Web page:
Webster’s Dictionary Definition of Entrepreneur is:
A person who organizes and operates a business or businesses, taking greater than normal financial risks to do so.
While I’m not sure I would like to start a debate with Mr. Webster,
I think I’d also like to add that in many cases these businesses are unique, often with new and unexplored business models. As someone who fits this definition, I’ve also not only been concerned about “trade secrets”, but can also attest to the fact that many of my peers have been equally apprehensive when it came to releasing or sharing a specific methodology that contributed to trade secrets or operational confidences. After participating in the development of many company models I now feel differently than I did with the creation of my two earlier endeavors.
What occurred to me is that whatever information may get exposed to the outside, without the details as to how this proprietary process is implemented all the information in the world is not going to be “delivered” properly.
I see this as tantamount to baking a cake in some ways. Having all the ingredients to bake the cake is one thing, but without the actual amounts and proper time needed to complete the process, you will not create a successful product.
How freeing it is to know that there is no need to suppress a new and unique concept. After all, how long must we keep our newest endeavor under wraps? The longer we hold back its release, the more time there is for others to consider “cloning” their efforts. Sooner or later it needs to get to the market place, and this is where the financial risks that Webster speaks of comes into play. There are many products and services that have been duplicated to varying degrees in all industries. Competition is a good thing. It gives a similar business model the opportunity to compete for a position in any arena and ultimately inspires excellence.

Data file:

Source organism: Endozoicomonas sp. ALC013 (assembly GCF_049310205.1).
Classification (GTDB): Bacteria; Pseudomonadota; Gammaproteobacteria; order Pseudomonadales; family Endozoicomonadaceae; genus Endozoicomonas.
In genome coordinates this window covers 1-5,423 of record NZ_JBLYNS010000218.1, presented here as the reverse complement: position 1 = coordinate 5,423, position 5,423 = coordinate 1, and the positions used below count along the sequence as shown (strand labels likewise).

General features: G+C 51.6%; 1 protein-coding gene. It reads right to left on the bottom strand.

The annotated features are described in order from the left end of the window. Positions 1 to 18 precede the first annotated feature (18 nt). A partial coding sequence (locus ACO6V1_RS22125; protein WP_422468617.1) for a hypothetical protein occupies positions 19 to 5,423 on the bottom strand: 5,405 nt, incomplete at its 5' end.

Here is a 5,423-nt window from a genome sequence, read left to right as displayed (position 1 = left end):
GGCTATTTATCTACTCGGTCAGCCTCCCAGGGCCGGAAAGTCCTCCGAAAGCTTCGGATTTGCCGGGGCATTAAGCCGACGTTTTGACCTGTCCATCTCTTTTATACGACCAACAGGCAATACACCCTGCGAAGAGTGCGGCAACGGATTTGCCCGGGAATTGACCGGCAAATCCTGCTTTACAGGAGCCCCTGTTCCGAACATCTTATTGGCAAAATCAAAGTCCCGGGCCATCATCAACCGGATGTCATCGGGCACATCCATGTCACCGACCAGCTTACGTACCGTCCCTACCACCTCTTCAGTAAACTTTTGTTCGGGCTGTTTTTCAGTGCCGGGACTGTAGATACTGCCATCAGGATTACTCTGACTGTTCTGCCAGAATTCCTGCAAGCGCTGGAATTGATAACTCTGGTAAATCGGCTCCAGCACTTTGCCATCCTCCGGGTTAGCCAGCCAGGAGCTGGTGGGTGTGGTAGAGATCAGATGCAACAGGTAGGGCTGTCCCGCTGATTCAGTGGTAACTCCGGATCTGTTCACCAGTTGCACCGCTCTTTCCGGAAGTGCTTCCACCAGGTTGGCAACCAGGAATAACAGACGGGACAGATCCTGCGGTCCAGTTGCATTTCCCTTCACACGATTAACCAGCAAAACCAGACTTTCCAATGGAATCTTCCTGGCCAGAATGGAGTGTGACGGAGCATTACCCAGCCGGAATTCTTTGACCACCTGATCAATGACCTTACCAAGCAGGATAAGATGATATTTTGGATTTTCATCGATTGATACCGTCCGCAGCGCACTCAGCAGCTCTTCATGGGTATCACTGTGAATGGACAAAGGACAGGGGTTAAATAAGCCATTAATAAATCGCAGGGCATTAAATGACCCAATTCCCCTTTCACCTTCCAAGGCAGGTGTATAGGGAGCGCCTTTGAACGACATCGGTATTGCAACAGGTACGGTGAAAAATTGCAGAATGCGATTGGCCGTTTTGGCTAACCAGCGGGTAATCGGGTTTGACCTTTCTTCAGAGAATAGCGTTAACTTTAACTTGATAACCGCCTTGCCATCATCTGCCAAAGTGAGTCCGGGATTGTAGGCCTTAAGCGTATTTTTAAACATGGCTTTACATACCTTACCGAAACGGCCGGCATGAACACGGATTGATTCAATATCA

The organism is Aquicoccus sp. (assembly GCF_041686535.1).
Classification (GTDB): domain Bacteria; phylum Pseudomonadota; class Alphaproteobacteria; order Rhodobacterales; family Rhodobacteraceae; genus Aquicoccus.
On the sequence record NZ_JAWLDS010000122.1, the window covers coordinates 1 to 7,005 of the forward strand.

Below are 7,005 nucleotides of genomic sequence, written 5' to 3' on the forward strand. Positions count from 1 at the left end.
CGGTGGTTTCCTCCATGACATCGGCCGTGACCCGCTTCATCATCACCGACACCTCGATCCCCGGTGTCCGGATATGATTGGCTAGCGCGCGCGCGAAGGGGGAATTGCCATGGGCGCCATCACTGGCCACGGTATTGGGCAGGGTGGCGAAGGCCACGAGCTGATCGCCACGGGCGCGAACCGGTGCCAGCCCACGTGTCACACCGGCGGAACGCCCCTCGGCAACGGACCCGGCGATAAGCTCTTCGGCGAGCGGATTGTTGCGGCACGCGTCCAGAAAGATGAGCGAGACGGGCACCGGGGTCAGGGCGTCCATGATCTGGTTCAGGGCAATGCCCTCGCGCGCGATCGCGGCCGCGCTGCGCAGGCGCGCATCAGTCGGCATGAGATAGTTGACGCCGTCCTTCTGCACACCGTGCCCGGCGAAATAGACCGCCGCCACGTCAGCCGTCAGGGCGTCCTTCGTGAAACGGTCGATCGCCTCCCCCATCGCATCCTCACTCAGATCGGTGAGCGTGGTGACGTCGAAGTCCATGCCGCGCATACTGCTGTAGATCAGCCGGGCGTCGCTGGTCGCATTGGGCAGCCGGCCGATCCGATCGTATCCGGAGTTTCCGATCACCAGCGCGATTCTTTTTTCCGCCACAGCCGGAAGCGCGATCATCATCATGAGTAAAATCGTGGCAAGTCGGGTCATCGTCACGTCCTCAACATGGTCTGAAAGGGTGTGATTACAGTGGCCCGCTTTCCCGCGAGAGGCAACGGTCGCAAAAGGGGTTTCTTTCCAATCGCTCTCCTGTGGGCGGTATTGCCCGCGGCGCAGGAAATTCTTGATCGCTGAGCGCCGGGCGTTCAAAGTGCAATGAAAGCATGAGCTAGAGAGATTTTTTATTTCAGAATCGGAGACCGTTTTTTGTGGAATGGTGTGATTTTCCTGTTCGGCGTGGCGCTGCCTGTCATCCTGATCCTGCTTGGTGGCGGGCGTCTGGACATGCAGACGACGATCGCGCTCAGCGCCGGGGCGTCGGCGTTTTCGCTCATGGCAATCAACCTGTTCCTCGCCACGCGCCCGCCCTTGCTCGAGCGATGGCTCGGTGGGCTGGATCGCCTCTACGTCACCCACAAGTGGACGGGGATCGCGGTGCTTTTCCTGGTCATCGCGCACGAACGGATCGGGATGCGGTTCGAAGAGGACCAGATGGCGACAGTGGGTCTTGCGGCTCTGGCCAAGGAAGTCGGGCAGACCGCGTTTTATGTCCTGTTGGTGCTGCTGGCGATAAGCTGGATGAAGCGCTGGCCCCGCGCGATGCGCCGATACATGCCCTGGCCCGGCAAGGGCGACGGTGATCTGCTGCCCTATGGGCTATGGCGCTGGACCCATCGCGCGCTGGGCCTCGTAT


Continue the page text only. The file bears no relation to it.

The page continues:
Like so many things that we as entrepreneurs must contend with, timing is another facet of launching a successful business model. We can hold back just so much for so long, and I’m starting to realize that we must just trust in what we have created and just take a deep breath and go for it. Let it all out there and just keep on pushing. If we are timid and afraid to move our product out the door, then maybe we know we are just not ready.
Procrastinating will never achieve a goal.
What is holding you back?